One part of accounting focuses on presenting the company’s financial information in the required ways to those outside of the company. In order to present this information in a format everyone can understand, accountants follow a set of guidelines. In the United States, most accountants abide by the Generally Accepted Accounting Principles. There are different sets of accounting standards for companies that operate overseas, as well as for local and state government entities.

CPA Harold Averkamp said accounts also provide a company’s internal management team with the information it needs to keep the business financially healthy. Some of the information will originate from the recorded transactions, while some will consist of estimates and projections based on various assumptions, he said.

To come up with a company’s status and projections, accountants rely on various formulas. Accounting ratios help uncover conditions and trends that are difficult to find by inspecting individual components that make up the ratio. Accounting ratios are divided into five main categories:

Liquidity ratios measure the liquid assets of the company versus its liabilities.
Profitability ratios measure the organization’s ability to turn a profit after paying expenses.
Leverage ratios measure total debt versus total assets, and gauge equity.
Turnover ratios measure efficiency by comparing the cost of goods sold over a period of time against the amount of inventory that was on hand during that same time.
Market-value ratios measure the company’s economic status compared with others in the industry.
Accounting careers
Many accountants within the industry choose to become CPAs, a title they achieve by passing an exam and getting work experience. According to the Pennsylvania Institute of Certified Public Accountants, CPAs audit financial statements of public and private companies; serve as consultants in many areas, including tax, accounting and financial planning; and are well-respected strategic business advisors and decision-makers. Their roles range from accountants to controllers and from chief financial officers of Fortune 500 companies to advisors for small neighborhood businesses.

According to the University of North Carolina at Wilmington’s Career Center, there are countless other jobs that require accounting proficiency, including auditor, financial investment analyst, claims adjustor, loan administrator, tax lawyer, underwriter and stockbroker.

Should You Know About Accounts Payable and Your Business

Accounts payable are the bills and other debts that the business needs to pay. As a matter of fact, the only thing that a business pays that is not considered accounts payable is payroll. Everything else falls under the category, making it a critical aspect of your business.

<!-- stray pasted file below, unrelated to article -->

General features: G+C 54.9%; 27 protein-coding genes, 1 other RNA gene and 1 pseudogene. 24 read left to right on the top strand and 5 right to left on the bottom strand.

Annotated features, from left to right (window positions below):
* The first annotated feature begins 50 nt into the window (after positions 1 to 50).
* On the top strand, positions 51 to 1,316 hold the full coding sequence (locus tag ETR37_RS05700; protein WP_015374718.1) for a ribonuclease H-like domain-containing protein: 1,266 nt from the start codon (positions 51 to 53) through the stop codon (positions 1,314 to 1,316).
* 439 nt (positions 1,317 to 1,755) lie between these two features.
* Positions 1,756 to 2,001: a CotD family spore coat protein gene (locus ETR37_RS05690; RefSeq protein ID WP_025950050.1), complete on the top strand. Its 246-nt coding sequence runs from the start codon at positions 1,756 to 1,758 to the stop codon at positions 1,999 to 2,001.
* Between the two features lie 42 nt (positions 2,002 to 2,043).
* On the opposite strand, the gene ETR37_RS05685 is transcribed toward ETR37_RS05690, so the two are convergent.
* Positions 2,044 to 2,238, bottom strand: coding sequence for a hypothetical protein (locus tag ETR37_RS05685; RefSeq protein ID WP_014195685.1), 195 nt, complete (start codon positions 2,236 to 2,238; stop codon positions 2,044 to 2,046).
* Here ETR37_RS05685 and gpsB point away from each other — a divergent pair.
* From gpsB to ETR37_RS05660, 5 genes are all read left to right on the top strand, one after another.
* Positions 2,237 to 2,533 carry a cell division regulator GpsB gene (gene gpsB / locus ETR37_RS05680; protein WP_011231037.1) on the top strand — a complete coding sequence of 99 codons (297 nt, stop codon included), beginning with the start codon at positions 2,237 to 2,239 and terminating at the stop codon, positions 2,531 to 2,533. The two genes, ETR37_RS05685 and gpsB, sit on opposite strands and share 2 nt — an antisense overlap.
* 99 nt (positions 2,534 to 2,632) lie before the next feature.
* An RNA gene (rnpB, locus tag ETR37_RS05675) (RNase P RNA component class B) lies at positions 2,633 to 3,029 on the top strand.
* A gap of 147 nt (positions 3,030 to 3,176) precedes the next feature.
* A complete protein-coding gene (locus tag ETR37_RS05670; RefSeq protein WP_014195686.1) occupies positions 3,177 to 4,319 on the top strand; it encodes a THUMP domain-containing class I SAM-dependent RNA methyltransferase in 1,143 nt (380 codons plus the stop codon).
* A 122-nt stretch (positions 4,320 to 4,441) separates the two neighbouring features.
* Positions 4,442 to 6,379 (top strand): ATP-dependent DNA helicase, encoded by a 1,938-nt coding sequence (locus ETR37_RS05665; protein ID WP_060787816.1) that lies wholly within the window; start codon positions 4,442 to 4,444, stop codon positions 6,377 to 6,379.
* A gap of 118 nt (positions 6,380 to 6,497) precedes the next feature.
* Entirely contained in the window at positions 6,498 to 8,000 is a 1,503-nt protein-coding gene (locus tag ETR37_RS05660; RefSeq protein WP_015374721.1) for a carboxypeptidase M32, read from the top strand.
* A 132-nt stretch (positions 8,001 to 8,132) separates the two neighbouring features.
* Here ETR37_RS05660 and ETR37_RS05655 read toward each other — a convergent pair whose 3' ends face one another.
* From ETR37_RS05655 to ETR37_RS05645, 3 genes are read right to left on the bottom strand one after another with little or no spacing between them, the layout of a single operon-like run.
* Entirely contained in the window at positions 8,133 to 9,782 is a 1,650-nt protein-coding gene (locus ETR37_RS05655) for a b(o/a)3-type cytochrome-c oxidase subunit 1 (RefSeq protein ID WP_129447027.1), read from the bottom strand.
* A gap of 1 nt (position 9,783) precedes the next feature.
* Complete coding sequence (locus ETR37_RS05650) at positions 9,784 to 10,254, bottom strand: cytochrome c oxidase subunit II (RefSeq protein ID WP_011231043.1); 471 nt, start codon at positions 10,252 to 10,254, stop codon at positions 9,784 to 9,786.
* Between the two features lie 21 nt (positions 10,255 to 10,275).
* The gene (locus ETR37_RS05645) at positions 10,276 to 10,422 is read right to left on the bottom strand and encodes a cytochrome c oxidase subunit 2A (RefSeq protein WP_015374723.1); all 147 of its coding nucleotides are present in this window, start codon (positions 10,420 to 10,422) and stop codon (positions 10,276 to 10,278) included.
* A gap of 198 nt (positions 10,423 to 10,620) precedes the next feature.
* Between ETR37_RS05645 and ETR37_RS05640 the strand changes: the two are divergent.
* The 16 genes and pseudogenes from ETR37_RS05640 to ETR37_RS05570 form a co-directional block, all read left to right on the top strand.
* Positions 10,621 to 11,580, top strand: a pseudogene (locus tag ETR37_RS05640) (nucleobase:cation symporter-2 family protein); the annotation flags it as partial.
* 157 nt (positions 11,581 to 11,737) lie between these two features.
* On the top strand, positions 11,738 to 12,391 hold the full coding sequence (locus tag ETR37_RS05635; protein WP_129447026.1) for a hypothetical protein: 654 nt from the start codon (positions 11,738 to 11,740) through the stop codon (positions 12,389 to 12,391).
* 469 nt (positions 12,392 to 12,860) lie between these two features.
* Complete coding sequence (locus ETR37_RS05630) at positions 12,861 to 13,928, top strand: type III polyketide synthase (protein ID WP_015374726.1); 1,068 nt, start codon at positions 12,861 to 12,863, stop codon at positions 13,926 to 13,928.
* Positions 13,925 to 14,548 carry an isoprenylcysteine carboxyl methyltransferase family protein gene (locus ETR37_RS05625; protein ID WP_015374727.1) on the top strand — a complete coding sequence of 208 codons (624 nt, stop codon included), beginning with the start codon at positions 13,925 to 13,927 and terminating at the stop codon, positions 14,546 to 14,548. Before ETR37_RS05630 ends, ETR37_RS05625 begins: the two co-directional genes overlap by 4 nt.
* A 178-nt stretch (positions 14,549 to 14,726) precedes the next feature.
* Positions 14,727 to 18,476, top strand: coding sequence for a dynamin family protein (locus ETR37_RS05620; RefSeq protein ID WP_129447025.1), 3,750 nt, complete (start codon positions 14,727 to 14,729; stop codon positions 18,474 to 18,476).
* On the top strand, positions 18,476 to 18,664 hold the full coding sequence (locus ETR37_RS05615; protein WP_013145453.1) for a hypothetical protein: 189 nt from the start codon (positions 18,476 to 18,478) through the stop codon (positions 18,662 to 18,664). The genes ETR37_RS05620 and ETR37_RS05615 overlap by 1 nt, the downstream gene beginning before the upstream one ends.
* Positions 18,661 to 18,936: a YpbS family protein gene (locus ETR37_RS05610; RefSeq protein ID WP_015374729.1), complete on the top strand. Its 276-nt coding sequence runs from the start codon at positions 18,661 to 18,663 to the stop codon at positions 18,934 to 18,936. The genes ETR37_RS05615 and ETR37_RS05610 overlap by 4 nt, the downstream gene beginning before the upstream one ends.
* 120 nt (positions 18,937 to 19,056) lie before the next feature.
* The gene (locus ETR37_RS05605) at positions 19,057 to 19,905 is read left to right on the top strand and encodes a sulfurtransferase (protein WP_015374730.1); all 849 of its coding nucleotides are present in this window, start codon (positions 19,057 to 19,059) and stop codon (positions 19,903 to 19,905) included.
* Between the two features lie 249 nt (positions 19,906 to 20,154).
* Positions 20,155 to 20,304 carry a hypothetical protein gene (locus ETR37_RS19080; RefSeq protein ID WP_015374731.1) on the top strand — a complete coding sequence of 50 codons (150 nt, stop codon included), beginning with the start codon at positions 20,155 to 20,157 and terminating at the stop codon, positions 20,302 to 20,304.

“The accuracy and completeness of a company’s financial statements are dependent on the accounts payable process,” said Harold Averkamp, founder and author of accounting advice website Accounting Coach. “The efficiency and effectiveness of the accounts payable process will also affect the company’s cash position, credit rating and relationship with its suppliers.”

Implementing a dependable accounts payable system will produce accurate financial information you need to plan for both the short and long term. Here’s what you need to know about keeping up with your business debts.
Tracking accounts payable
Accounts payable, sometimes abbreviated as A/P, are tracked monthly for many small businesses, but as the business grows, it is better to make it a weekly task to take advantage of early payment discounts and resolve any credits due to inventory returns. It is handy to keep a record of accounts payable in case there are any payment disputes, to remind the business of current or outstanding invoices, or as proof of spending at tax time. These records can be kept manually or with accounting software.

Working with accounts payable requires a great attention to detail. Each invoice needs to be verified for accuracy, billing date and payment date, and then entered correctly in the general ledger or accounting software. Based on our research, here are some general tips to set up your accounts payable and help the process run smoothly:

Work from the original invoice whenever possible. Some invoices are sent electronically — print once and then file the email away to minimize confusion.

Use the same entering system every time. Each vendor has their own system of invoicing but assigning the invoice number in your system should be consistent. Determine the method, such as using leading zeros, and stick to it.

Enter every invoice individually. This includes multiple monthly invoices from the same supplier. In the event of a dispute, you will want to be able to track it down in your system easily.

Get invoice approval from the appropriate person before entering it. The person approving the invoice should be different than the one entering it. If you are a sole proprietor and do your own bookwork, this may not be possible, but still have a clear process for approval and entry. Keep solid records to support each one.

Look for early payment discounts to save money. It can add up by the end of the year. Some vendors offer a small percentage off the invoice if you pay it within a specified time frame from the invoice date, such as within ten days. If you typically only work with accounts payable once a month, consider a system in which you identify early payment discount opportunities when the invoice is received and pay those separately from the monthly pile.

Cash flow is important to a small business. A solid system of monitoring and paying accounts payable gives you a clear picture of your expenditures against your revenue, enabling better business decisions.